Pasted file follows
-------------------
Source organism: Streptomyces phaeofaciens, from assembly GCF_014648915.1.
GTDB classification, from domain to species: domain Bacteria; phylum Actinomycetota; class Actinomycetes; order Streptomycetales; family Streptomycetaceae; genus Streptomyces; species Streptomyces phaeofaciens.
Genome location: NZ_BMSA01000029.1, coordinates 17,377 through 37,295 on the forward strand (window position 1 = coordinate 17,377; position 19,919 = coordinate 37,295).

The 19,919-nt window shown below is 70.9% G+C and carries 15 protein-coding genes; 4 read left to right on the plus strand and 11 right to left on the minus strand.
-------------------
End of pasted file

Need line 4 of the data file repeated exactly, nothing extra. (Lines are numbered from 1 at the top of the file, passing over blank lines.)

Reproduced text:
The 19,919-nt window shown below is 70.9% G+C and carries 15 protein-coding genes; 4 read left to right on the plus strand and 11 right to left on the minus strand.